The other book I am studying and admiring as I read is Hemingway’s post humous production called A Moveable Feast. I truly in my innocence thought it was about food. I read A Moveable Feast, a collection of stories by chefs, not too long ago because I wanted to read Hemingway and got side tracked into reading it by this modern theft of a title somehow between a kindle and a library. This time I downloaded a sample of the REAL title onto my kindle, read three pages and marched myself over to our teeny, tiny town library – which reminds me every time I walk in there of the one I grew up with before they built a ‘state of the art’ all glassed in library building on the corner of route 25A back in Kings Park, L.I., NY circa 1970, which is still standing. Alas, the original library with creaky, musty and uneven wooden floors was a storefront and the whole row of shops was torn down to widen route 25A. The size of our Villa Park, CA library is about the same square footage though and it remains a bibliophile’s camping adventure anytime we need one.
I searched the classics and the regular fiction area and couldn’t locate it. They had The Sun Also Rises, A Farewell to Arms, For Whom the Bell Tolls and The Old Man and the Sea. All boring when I had to read them in high school, I preferred (and maybe still do – I don’t know – I will have to re -read them) the old black and white movies they made with Tyrone Power, Ava Gardener, etc. Then I squatted down to check out another author that caught my eye (probably and possibly Oscar Wilde) and spied the spine of a paperback copy of Hemingway’s A Moveable Feast clearly re-inserted into the wrong place on the shelves. A coincidence? I think not. I believe it was time for me to get my hands on this masterpiece. It’s not about food per se, but it does have a lot of food moments. A Moveable Feast, the title, is actually a Catholic reference and was given its moniker by his very Catholic last wife (Mary) who wanted his memoir of Paris in the Lost Age of the 1920’s to be published in his honor, after his death. Anything Parisian is a treat for me so it’s a little like reading the movie, Midnight in Paris by Woody Allen – I didn’t care for it much except for the literary figures in it and the Parisian setting, language and relevance. Now that I am older and hopefully wiser, I enjoy and respect Hemingway’s long but crisp descriptions, concise sentence structures and vivid dialogue.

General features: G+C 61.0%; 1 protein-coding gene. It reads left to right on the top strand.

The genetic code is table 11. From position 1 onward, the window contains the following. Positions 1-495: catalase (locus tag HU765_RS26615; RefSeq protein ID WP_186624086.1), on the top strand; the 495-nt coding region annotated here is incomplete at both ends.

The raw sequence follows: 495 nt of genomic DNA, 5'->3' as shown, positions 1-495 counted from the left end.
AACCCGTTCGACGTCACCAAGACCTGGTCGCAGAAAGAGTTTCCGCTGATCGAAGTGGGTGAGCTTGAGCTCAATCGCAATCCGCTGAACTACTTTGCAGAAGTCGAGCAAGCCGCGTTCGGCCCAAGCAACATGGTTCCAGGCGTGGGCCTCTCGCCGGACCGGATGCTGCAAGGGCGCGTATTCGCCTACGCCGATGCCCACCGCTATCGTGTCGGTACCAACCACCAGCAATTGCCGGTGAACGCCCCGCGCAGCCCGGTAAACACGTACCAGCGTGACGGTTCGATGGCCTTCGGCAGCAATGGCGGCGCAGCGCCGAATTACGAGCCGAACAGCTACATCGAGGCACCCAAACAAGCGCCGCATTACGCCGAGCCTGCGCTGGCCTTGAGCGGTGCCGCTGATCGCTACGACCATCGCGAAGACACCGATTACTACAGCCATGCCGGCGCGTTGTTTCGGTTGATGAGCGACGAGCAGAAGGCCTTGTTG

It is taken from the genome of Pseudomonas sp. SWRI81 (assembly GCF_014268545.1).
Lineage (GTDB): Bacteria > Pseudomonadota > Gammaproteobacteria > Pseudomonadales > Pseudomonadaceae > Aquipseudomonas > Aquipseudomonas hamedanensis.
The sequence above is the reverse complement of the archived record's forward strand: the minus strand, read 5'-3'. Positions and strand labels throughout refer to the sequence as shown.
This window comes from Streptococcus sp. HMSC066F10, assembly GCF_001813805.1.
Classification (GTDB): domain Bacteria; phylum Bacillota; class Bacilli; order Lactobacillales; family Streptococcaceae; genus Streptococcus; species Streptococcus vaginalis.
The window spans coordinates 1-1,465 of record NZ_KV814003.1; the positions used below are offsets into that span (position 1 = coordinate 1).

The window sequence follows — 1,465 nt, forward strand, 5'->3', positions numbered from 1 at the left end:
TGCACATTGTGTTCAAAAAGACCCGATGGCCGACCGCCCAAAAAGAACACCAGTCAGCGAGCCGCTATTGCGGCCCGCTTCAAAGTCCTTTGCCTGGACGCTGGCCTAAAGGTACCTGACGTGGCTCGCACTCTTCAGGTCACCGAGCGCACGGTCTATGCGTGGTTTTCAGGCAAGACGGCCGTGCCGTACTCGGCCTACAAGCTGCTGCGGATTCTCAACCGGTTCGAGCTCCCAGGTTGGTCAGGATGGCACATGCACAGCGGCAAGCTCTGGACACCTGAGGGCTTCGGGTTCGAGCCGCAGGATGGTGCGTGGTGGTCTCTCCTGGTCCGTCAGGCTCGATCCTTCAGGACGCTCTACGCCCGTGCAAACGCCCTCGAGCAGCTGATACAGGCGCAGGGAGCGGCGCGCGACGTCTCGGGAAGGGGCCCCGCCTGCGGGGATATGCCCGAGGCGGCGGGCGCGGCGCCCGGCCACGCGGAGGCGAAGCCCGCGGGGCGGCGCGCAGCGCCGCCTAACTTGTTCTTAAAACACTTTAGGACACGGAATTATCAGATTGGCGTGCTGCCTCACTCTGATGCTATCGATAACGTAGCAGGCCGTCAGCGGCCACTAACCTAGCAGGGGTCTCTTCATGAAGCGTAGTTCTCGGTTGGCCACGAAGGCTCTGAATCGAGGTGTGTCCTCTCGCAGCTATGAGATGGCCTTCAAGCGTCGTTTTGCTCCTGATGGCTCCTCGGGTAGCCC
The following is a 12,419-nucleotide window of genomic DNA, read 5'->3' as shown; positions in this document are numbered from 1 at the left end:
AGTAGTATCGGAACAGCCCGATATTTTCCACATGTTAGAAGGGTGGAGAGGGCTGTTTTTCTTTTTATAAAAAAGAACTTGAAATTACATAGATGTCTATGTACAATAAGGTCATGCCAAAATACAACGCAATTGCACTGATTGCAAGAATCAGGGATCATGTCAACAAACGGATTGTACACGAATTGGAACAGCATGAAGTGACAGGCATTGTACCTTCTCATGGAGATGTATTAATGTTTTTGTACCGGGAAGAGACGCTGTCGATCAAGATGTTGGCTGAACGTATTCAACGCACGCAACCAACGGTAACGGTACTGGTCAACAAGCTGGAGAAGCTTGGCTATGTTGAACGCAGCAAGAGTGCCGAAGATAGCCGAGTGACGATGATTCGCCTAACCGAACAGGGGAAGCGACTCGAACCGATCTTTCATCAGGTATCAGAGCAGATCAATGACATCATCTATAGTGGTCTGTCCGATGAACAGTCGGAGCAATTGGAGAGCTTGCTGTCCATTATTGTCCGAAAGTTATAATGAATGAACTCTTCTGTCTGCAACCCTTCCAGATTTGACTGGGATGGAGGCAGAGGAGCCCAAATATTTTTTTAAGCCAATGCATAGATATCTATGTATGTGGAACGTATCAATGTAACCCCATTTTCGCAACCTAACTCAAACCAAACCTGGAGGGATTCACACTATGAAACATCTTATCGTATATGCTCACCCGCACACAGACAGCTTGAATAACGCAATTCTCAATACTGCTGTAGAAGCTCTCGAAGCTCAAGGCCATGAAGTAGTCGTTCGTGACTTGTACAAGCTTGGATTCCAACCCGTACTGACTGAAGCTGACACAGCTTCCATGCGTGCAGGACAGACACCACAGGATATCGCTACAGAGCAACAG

The space, the energy and the slowing down of time I immediately sense – every time I am inside a library, holds me safely, reverently and closely, like a church or a temple. All I need is the waxy, smokey scent of candles burning for alms, the organ piping and the windows stained with colorful, dramatic story lines and I am in my Notre Dame of Cathedrals. Come join me, as we touch each other, whenever and wherever we read and write.